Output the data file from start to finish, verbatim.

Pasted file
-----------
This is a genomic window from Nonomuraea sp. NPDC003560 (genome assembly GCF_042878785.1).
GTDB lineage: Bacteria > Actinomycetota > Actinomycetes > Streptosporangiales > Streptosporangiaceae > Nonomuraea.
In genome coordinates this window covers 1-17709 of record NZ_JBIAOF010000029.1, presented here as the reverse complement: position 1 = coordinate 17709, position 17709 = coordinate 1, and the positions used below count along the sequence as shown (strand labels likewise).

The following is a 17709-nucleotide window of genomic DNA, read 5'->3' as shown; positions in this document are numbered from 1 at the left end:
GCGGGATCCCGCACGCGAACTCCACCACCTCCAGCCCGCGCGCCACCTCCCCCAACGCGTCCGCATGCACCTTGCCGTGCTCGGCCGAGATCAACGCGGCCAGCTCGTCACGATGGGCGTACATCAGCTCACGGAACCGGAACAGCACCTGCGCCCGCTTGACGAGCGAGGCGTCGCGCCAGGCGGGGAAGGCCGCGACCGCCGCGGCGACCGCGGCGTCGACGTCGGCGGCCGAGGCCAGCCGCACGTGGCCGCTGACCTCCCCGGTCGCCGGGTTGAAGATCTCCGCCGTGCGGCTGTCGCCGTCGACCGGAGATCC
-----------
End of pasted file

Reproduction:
This is a genomic window from Nonomuraea sp. NPDC003560 (genome assembly GCF_042878785.1).
GTDB lineage: Bacteria > Actinomycetota > Actinomycetes > Streptosporangiales > Streptosporangiaceae > Nonomuraea.
In genome coordinates this window covers 1-17709 of record NZ_JBIAOF010000029.1, presented here as the reverse complement: position 1 = coordinate 17709, position 17709 = coordinate 1, and the positions used below count along the sequence as shown (strand labels likewise).

The following is a 17709-nucleotide window of genomic DNA, read 5'->3' as shown; positions in this document are numbered from 1 at the left end:
GCGGGATCCCGCACGCGAACTCCACCACCTCCAGCCCGCGCGCCACCTCCCCCAACGCGTCCGCATGCACCTTGCCGTGCTCGGCCGAGATCAACGCGGCCAGCTCGTCACGATGGGCGTACATCAGCTCACGGAACCGGAACAGCACCTGCGCCCGCTTGACGAGCGAGGCGTCGCGCCAGGCGGGGAAGGCCGCGACCGCCGCGGCGACCGCGGCGTCGACGTCGGCGGCCGAGGCCAGCCGCACGTGGCCGCTGACCTCCCCGGTCGCCGGGTTGAAGATCTCCGCCGTGCGGCTGTCGCCGTCGACCGGAGATCC